The idea for this post came from a discussion on Collette’s blog, (Wine to Water) about Gabor Mate’s view that addiction is always rooted in childhood trauma (In the Realm of Hungry Ghosts: Close Encounters with Addiction). My friend did not see herself as having been traumatised as a child so this idea didn’t work for her. I’ve not yet read the book but I will. Whilst I happen to think a lot of mental health difficulties including addiction are rooted in childhood experiences I also think it can be reductionist and unhelpful to have linear cause and effect models for complex processes. The important thing about however you conceptualise a human problem is that it makes sense and is useful to the person with the problem. So this is an attempt to show the complexity of addiction using myself as a case study. These are my ingredients.
A cup of susceptible genes I come from a long line of alcoholism and problematic drinking on both sides of my family. My mum, my paternal uncles, cousins, paternal grandfather, maternal grandmother. That’s as far back as I know but I suspect it goes further. Animal modelling and heritability studies suggest large genetic contributions but epigenetics tells us that which genes get switched on depends on the environment so we can’t really solve the nature/nurture debate other than to say it’s both. There is also the question of how families ‘transmit’ things to each other – is it a genetic propensity to drink, a learnt behaviour or cultural? How our bodies deal with alcohol certainly has a genetic contribution. My ability to hold my drink and still function probably meant I could drink more for longer than some and didn’t have the physical reminders that it wasn’t good for me early enough to stop it becoming a problem.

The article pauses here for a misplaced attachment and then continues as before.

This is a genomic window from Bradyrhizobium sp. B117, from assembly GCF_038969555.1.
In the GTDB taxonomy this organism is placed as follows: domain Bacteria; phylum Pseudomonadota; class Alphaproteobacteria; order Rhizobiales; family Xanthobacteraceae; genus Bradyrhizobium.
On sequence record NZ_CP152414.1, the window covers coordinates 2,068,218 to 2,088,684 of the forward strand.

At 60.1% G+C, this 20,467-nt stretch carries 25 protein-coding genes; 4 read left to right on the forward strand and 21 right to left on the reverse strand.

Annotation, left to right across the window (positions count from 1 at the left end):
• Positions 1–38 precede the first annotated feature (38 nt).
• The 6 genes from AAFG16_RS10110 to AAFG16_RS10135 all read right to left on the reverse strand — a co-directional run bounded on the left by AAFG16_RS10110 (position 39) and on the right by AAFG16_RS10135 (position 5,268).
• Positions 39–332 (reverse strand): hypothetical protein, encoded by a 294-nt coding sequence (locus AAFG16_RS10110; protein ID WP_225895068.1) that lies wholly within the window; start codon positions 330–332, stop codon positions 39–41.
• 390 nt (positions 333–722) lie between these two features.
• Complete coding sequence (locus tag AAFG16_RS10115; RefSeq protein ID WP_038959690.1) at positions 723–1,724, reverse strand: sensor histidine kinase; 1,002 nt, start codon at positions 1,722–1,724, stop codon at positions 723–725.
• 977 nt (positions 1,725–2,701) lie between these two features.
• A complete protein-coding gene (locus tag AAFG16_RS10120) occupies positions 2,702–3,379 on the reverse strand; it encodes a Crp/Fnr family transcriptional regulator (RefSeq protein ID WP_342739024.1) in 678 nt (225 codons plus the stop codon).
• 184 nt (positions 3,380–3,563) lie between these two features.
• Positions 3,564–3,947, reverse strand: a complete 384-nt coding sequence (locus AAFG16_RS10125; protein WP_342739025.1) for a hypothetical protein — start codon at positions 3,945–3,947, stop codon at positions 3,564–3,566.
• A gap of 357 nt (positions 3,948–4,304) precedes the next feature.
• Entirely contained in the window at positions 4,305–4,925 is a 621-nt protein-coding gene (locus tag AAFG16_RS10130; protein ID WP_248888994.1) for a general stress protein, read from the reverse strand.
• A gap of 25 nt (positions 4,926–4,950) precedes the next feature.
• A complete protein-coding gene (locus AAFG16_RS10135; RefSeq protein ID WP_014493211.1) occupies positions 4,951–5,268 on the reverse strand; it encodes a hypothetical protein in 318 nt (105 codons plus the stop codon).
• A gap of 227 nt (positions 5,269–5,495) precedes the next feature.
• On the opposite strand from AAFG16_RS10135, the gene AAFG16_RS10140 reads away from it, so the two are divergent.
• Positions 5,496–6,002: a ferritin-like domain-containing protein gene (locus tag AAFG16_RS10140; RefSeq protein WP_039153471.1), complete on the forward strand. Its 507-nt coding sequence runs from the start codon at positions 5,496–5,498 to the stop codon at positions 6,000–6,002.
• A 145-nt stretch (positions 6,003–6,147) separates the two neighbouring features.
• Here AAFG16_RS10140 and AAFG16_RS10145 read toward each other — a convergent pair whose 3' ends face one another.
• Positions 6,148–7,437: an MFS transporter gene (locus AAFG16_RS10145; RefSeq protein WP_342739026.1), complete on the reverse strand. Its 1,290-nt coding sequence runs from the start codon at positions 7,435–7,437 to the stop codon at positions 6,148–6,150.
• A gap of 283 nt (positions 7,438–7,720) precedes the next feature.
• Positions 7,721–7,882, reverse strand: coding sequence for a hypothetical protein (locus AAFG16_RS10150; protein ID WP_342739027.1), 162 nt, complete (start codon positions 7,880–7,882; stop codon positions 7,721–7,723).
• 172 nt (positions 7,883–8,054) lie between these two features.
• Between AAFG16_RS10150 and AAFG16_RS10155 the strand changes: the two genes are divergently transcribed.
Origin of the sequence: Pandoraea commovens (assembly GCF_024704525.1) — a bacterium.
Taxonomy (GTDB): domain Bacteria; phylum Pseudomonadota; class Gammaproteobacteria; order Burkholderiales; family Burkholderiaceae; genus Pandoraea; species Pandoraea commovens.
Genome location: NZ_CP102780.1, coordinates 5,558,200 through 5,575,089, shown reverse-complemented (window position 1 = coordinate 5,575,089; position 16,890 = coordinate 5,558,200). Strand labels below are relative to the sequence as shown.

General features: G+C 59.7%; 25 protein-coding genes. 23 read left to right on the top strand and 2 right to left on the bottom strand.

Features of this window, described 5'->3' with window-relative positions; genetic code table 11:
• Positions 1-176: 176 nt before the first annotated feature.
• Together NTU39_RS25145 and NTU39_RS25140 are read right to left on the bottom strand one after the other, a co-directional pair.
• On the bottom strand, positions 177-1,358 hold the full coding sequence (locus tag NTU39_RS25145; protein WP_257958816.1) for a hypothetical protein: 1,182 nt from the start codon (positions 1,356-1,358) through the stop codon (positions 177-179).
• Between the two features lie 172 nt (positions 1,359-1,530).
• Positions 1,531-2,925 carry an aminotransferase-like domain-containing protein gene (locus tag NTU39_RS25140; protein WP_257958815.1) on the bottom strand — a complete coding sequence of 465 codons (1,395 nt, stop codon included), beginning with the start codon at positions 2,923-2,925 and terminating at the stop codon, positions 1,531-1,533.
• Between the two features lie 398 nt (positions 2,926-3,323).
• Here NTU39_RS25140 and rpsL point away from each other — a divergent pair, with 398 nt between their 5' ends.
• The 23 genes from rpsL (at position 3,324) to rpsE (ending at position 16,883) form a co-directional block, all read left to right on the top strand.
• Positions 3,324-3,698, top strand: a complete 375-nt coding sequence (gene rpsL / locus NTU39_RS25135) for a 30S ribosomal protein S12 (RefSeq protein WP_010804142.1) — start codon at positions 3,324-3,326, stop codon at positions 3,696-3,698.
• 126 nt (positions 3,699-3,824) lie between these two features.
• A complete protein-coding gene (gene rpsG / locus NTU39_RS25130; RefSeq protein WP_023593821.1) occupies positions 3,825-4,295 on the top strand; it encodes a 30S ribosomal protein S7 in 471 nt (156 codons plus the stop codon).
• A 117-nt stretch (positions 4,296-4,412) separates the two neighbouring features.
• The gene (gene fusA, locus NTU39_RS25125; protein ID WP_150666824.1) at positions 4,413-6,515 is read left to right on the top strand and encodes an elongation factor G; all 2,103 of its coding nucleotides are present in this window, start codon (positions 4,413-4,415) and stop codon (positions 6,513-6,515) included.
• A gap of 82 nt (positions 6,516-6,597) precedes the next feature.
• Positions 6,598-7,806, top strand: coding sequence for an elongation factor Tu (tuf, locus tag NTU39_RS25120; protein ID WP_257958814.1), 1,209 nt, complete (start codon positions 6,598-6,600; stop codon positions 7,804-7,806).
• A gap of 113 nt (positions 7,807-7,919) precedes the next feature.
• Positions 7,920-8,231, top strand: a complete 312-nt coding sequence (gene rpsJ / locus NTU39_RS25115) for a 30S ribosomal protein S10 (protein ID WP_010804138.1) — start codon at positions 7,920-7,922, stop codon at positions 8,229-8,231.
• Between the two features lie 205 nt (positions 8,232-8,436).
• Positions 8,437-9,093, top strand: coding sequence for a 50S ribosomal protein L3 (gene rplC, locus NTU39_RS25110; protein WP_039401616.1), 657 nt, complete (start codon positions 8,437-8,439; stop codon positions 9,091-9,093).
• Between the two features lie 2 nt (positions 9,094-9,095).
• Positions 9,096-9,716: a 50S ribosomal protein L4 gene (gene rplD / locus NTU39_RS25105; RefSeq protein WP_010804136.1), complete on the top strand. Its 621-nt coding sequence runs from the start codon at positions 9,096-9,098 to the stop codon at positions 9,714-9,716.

2 cups of early trauma I did have quite a lot of trauma in my childhood. A prolonged separation in toddlerhood from my mother due to a sibling’s illness, then neglect from her drinking and intermittent unpredictable violence between my parents and sometimes my mum and older siblings. I think the separation probably led me to learn to shut down at times of threatened loss; whilst the violence meant I was physiologically primed to be alert to signals of threat and be ready to fight or run away. My nervous system was either over active or under active meaning I’ve never found it easy to relax. I’m restless, easily bored and easily wound up a lot of the time; and at others I’m flat, demotivated and miserable. Substances have been one of the ways I’ve regulated myself for years – controlling the ups and downs rather than being at their mercy. I have friends who manage themselves by running marathons, doing yoga, working too hard, cleaning excessively etc though so there are other ways to cope with early adversity than addiction.